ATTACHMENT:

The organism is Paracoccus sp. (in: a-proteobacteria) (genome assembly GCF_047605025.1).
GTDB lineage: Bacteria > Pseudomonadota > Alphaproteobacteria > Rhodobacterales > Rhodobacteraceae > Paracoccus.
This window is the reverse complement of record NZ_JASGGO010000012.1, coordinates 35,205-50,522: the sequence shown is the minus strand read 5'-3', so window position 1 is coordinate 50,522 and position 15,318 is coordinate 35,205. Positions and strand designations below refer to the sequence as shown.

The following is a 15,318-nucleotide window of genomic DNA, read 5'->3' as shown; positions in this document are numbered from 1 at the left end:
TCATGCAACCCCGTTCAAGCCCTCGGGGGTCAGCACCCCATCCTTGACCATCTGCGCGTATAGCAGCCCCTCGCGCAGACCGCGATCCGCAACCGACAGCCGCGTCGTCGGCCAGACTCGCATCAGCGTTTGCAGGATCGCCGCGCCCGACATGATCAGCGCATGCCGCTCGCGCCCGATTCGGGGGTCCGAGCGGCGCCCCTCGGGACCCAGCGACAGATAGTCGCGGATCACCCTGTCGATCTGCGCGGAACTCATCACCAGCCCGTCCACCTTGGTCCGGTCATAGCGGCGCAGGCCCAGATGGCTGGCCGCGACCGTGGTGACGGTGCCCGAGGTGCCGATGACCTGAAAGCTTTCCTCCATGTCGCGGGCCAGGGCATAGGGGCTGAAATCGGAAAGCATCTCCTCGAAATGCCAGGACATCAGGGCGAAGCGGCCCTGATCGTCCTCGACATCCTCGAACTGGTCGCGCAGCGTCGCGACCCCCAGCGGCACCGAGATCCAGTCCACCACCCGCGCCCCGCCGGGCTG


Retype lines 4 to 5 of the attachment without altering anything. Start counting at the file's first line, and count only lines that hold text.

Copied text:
The following is a 15,318-nucleotide window of genomic DNA, read 5'->3' as shown; positions in this document are numbered from 1 at the left end:
TCATGCAACCCCGTTCAAGCCCTCGGGGGTCAGCACCCCATCCTTGACCATCTGCGCGTATAGCAGCCCCTCGCGCAGACCGCGATCCGCAACCGACAGCCGCGTCGTCGGCCAGACTCGCATCAGCGTTTGCAGGATCGCCGCGCCCGACATGATCAGCGCATGCCGCTCGCGCCCGATTCGGGGGTCCGAGCGGCGCCCCTCGGGACCCAGCGACAGATAGTCGCGGATCACCCTGTCGATCTGCGCGGAACTCATCACCAGCCCGTCCACCTTGGTCCGGTCATAGCGGCGCAGGCCCAGATGGCTGGCCGCGACCGTGGTGACGGTGCCCGAGGTGCCGATGACCTGAAAGCTTTCCTCCATGTCGCGGGCCAGGGCATAGGGGCTGAAATCGGAAAGCATCTCCTCGAAATGCCAGGACATCAGGGCGAAGCGGCCCTGATCGTCCTCGACATCCTCGAACTGGTCGCGCAGCGTCGCGACCCCCAGCGGCACCGAGATCCAGTCCACCACCCGCGCCCCGCCGGGCTG